I do want to slow the pontificating down a little bit. Here’s the thing: A whole lot of the popularity of football, particularly professional football, is related to gambling. Not team spirit, not regional pride, not even breathtaking catches or spectacular runs.

An exciting last-second score is only relevant if it messes with the spread. That guy you see weeping at the end of the bar? He’s not unhappy because the home team lost; he’s unhappy because Matt Hasselbeck threw a touchdown pass in the final seconds that blew up his Tampa Bay wager. And he’s lost $1200 and he’s thinking of going double-or-nothing on the Monday night tussle.

That’s America’s game, baby.


I am a “preferred” customer, which means “a consumer too lazy to shop around for another cable plan.” So they answer quickly and they are very sorry. So sorry. I am sorry too. We are bonding over how sorry we are. The cable guy is on his way.  He was temporarily delayed by the rising waters, the civil unrest, the tainted burrito, the man on the ledge, the comet over Pittsburgh.


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This is probably not the cable guy

So let us finally decide: Who is the eviler, Donald Trump or Ted Cruz? Cruz wants to take over the government and turn it into a theocratic fascist state, sort of like Iran only with more cowboys. He’s also a yawning maw of ambition prepared to bomb a convenient Arab nation just to control the news cycle.

Trump just wants to be president. He likes the prime White House real estate, the press following him everywhere, the photo ops with colorful despots and famous pandas. He doesn’t want to bomb anyone; he just wants to look dynamic while threatening to bomb someone.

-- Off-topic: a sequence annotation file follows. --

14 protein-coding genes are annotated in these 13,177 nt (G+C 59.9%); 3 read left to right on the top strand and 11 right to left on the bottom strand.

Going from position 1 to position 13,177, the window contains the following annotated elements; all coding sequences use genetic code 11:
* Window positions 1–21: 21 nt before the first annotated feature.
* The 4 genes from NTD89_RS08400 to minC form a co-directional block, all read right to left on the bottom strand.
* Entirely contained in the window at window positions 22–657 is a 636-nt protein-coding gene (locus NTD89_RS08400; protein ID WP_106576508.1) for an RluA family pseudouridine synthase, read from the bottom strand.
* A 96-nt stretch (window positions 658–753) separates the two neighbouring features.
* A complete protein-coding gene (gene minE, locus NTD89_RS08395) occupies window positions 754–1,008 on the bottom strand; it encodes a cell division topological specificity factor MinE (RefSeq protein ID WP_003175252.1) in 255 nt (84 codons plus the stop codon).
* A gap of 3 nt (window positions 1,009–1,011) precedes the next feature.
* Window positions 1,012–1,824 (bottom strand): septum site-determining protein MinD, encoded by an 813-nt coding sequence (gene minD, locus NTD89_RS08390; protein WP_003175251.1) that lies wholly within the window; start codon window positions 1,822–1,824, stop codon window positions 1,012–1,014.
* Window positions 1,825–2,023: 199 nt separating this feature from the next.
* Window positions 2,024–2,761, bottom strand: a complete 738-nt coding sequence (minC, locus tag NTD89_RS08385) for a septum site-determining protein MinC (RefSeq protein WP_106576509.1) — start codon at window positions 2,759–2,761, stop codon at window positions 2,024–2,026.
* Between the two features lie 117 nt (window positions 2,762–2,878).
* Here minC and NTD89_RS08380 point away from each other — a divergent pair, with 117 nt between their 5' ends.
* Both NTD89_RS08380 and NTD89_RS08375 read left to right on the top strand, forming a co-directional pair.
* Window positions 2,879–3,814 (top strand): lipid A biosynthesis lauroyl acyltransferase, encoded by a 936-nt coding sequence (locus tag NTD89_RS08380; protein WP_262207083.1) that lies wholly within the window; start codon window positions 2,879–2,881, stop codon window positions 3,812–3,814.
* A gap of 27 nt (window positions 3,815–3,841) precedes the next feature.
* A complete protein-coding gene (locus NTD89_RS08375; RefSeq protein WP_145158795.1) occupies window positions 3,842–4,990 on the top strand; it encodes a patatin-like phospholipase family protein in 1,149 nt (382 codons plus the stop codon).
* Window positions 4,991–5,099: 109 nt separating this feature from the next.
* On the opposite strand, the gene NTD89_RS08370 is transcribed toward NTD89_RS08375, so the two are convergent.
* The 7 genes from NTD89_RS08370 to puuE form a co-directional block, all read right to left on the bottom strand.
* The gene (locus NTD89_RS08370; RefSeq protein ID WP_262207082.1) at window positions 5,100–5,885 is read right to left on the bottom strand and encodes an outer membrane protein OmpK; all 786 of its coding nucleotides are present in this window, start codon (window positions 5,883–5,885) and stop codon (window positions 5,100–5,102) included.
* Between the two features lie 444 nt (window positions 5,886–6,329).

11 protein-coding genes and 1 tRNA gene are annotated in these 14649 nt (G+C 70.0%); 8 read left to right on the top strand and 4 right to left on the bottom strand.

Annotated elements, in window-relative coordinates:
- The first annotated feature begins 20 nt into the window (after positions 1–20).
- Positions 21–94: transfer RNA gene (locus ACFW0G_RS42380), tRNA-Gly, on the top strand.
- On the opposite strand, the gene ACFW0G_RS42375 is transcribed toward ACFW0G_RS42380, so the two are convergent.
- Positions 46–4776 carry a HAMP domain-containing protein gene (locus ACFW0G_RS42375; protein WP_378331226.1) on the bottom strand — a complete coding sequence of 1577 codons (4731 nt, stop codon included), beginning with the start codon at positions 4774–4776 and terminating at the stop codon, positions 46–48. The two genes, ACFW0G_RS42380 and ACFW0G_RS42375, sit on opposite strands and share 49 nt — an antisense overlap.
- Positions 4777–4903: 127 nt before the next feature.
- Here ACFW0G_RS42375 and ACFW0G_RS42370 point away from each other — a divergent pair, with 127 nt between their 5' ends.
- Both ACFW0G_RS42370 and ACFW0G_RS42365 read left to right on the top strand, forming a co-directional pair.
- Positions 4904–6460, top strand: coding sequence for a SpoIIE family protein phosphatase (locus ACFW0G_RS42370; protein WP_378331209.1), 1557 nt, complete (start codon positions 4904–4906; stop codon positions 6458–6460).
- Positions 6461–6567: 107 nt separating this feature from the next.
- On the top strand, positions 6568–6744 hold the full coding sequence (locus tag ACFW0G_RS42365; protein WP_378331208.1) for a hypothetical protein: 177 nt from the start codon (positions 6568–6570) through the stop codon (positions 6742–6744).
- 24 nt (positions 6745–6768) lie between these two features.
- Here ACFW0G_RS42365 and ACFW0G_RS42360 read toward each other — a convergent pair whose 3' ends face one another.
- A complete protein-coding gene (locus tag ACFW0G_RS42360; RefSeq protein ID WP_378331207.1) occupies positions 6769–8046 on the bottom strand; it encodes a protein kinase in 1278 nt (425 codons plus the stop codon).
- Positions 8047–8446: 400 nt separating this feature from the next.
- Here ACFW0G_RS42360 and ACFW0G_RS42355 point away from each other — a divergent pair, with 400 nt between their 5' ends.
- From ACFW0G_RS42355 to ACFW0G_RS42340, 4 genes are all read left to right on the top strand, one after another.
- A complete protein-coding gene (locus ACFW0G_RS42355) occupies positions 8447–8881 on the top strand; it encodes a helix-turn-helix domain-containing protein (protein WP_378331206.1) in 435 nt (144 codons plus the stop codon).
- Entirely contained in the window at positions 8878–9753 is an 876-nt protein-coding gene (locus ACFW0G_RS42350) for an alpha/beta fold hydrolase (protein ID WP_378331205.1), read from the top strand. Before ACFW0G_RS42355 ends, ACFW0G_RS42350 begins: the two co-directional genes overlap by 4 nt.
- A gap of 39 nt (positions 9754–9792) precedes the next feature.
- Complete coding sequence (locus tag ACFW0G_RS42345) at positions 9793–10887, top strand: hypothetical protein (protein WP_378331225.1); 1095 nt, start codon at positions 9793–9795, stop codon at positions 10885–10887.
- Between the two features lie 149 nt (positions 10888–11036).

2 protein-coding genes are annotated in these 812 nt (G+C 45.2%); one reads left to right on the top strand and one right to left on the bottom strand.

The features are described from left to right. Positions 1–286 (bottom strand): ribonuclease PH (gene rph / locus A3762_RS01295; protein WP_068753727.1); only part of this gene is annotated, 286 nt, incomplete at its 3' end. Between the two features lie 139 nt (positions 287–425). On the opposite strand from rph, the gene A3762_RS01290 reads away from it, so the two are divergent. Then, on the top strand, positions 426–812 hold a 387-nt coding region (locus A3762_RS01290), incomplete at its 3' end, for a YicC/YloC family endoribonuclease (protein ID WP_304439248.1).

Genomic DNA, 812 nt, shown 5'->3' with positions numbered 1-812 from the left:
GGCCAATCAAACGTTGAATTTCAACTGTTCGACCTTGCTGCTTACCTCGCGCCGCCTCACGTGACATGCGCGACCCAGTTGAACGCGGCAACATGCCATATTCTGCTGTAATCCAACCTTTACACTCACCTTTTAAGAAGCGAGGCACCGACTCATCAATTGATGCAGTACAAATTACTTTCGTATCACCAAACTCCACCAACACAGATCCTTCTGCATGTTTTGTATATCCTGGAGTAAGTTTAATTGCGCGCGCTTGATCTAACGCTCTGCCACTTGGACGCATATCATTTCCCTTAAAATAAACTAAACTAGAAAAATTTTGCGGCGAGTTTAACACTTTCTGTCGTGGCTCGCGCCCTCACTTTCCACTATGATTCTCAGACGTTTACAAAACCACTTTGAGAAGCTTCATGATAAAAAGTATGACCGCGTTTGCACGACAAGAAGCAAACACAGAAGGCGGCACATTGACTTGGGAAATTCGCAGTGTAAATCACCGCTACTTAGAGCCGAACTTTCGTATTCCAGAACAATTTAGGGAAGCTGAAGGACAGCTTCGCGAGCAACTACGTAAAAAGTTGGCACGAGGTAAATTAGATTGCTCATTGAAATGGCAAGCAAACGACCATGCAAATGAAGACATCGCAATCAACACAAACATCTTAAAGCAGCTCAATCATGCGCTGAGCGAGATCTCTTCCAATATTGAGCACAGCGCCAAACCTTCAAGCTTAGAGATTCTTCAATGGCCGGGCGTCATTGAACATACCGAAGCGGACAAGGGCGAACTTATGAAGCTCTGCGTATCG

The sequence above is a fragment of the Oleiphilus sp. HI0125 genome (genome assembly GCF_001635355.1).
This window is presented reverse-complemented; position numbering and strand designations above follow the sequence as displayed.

So clearly, Cruz must be destroyed. He must be buried in offal and carried off to Greenland. His flaming funeral pyre must be floated out to sea off Galveston. His name shall be anathema to all the peoples of the world.

On the other hand, Trump has as lot better chance of beating Hillary or whomever. Anyway, it’s Iowa. Those people are cray-cray.


Oh my. There has come as tapping, as of someone gently rapping, rapping at my chamber door. Is it he? Has he come to put me out of my non-HBO   misery? Hold on. I shall soon have news of my deliverance.


Nope. Neighbor, extra lemons, reminder about alternate side of the street parking. I despair.


Photography by Tracy Johnston

Widget wrangling by Michelle Mizera


26 thoughts on “Or someone like him

    1. I was hoping the results would show that you are a bit Cherokee. Then we might be related. However, I learned long ago, to great disappointment, that my 32% Cherokee blood does not qualify me for any fiscal benefit. On the other hand the physical benefits are helpful. Always tan, do not sunburn, and love nature.

      Liked by 1 person

  1. My father had an expression when he really liked something,”That’s the Old Pepper!” Very appropriate for your new post. I always felt that you are one of the few people in print telling the truth. I always regarded your column as “dessert” and deliberately read everything else first, saving you for last.

    My own mother never met her father. “The family sent him away,” was the line. Grandmother then married Garber Dahle, of the Garberville founding family. Often wonder if people seen here and there might be some of my relatives.


  2. Your mother was adorable. “Cute as a button” as many people, including your father, must have said.


    1. I recently saw a show about people’s heritage that was moderated by Louis Gates and came out several years ago. The episode included a genetic test of the writer Stephen King, who also came out 99.9 percent white. So you are at least tied for the “whitest guy on the planet.” I have missed your column in the Chron, but am enjoying reading you on your new venue. I especially like the way you combine words and images in this piece. Plus it’s nice to have the hot link to words such as “anathema”. I look forward to other such opportunities to painlessly expand my vocabulary. The punchy prose style also suits this medium very nicely, and your very particular humor works well in any format. Thanks for keepin’ on!